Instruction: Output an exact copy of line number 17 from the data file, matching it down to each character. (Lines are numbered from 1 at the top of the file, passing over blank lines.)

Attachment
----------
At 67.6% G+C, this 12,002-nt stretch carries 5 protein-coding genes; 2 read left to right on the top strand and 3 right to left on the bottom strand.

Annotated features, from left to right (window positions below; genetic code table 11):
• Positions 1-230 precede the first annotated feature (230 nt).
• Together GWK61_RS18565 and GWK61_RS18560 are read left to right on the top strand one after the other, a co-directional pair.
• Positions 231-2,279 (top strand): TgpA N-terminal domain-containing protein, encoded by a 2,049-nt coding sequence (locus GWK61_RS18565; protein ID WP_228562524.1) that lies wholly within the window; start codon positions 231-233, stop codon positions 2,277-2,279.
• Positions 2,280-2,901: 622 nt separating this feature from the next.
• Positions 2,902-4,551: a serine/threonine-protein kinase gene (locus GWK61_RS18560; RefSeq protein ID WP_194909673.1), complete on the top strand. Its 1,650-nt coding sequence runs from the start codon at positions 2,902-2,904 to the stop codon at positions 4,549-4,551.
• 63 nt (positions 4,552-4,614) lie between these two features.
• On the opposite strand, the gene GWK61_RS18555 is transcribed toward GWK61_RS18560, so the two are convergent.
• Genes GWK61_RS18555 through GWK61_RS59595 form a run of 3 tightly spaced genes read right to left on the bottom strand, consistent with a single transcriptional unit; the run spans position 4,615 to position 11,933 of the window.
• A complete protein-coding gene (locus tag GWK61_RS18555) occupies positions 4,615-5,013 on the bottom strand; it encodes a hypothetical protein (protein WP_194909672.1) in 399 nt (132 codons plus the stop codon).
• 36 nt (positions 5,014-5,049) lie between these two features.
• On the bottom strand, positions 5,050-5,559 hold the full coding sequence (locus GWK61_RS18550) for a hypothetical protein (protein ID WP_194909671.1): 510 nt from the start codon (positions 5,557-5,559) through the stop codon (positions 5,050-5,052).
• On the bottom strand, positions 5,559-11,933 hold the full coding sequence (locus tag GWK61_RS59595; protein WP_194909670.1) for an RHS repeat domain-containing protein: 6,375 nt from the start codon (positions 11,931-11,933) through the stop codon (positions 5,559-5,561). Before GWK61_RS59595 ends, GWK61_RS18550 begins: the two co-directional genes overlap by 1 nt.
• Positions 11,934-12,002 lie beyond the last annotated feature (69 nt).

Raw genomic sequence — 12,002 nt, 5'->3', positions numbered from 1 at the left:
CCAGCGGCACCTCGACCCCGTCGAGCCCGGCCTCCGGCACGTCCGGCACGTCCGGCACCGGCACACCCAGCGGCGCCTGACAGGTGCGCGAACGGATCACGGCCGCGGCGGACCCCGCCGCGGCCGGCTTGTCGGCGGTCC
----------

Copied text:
CCAGCGGCACCTCGACCCCGTCGAGCCCGGCCTCCGGCACGTCCGGCACGTCCGGCACCGGCACACCCAGCGGCGCCTGACAGGTGCGCGAACGGATCACGGCCGCGGCGGACCCCGCCGCGGCCGGCTTGTCGGCGGTCC